Education, Environment, Economy: Priorities for the 2021 Legislative Session


During the 2020 legislative session, the Maryland State Assembly took major steps towards finalizing legislation that will protect the environment, improve public schooling and boost the economy. 

The decreased revenue from the economic recession and handling the COVID-19 pandemic will take center stage during the 2021 legislative session, but they can still take steps to build off of last year’s progress. 

This year, the State Assembly should take the following actions to continue its previous work on the environment, education and economy.


Environment: Reform the Maryland Environmental Service

Last year, the Maryland Environmental Service (MES) came under close scrutiny for alleged lavish spending on the part of the agency’s former director, who received a payout of $238,000 when he left the agency to become Governor Larry Hogan’s chief of staff. 

Sponsored by Montgomery County Delegate Mark Korman, the Maryland Environmental Service Reform Act would increase the transparency of the MES and set limits on salaries for its board members. 

The State Assembly should pass this legislation so tax dollars paid for protecting the environment will be spent on preserving nature, not lining the pockets of board members. 

According to a Dec. 31 article from the Baltimore Sun, contracts with state and local governments compose roughly 95% of the budget, meaning that the $238,000 payout was funded almost entirely by tax dollars. 

Passage of Korman’s bill would ensure greater transparency for the MES, allowing legislators and taxpayers to confirm that the tax dollars sent to the MES are geared towards Maryland’s environment. Furthermore, the increased transparency from the MES will give lawmakers the confidence necessary to invest in environmental projects.


Education: Override the Kirwan Veto

In 2020, the Maryland State Assembly passed a major educational reform plan known as the Kirwan Education Plan. Among its provisions are an increase in teacher pay, an expansion of prekindergarten programs and an increased emphasis on technical and career training. Due to his opposition to the necessary increase in taxes, Governor Hogan vetoed the bill in April 2020.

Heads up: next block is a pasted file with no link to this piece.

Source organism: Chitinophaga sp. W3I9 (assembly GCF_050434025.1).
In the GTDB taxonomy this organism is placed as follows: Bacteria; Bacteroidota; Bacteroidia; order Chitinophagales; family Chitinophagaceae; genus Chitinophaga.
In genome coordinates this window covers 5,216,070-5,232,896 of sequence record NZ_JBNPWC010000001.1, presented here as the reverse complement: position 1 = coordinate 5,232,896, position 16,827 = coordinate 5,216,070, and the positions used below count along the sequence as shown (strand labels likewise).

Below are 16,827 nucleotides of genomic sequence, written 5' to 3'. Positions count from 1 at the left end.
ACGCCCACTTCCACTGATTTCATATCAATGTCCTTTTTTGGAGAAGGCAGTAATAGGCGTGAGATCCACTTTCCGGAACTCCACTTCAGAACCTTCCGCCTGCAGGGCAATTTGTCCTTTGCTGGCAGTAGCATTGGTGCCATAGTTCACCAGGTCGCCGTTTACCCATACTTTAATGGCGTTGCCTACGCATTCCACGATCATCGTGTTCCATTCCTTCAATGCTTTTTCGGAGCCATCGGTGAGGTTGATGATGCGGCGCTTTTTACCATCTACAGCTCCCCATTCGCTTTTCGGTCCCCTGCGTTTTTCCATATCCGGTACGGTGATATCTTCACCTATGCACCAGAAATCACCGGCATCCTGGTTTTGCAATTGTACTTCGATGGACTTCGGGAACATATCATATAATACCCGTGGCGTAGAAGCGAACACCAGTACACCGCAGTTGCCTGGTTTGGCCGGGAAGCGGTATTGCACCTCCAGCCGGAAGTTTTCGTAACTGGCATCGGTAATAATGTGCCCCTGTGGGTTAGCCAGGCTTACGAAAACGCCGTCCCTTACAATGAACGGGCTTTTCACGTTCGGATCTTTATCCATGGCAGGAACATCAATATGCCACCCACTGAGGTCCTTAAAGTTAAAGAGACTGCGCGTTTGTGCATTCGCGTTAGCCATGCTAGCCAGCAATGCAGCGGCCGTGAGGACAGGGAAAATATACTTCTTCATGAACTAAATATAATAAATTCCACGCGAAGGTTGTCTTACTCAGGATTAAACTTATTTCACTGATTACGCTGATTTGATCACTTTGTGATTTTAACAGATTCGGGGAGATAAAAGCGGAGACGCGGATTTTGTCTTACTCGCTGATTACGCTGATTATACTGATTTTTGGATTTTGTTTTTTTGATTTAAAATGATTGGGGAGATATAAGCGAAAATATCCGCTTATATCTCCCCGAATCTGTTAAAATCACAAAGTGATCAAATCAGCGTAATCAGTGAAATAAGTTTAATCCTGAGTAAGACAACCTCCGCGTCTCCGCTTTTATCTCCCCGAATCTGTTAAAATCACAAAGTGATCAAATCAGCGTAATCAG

However, considering the massive benefits that the plan would have for students and educators in the state, the State Legislature, which has a veto-proof majority in both houses of the legislature, should override the veto. 

In addition to the initial educational benefits, the technical training that is provisioned for in the Kirwan Plan would be a massive benefit to Maryland companies and thus the state’s economy. Moreover, the expansion of prekindergarten programs would help decrease the educational opportunity gap between economically-advantaged and disadvantaged students, again benefiting the state’s economy in the long-run. 


Economy: Pass Comptroller Franchot’s Economic Stimulus Plan

Maryland Comptroller Peter Franchot recently proposed that Maryland tap into its “rainy day” fund in order to provide Marylanders with $2,000 stimulus checks and to provide $250 million to Maryland small businesses. 

This proposal should be seriously considered by the legislature as part of the Maryland economic stimulus plan. Maryland has been reeling from the economic downturn caused by the COVID-19 pandemic and this would massively benefit Marylanders and Maryland small businesses. 

By putting money into the hands of Maryland residents, there is a greater chance that people will have the capital resources to spend that money at Maryland stores, restaurants and other struggling businesses. Economic downturns like this are the exact reason why the “rainy day” fund exists. It is time to use that fund to help Maryland residents and businesses push through this difficult time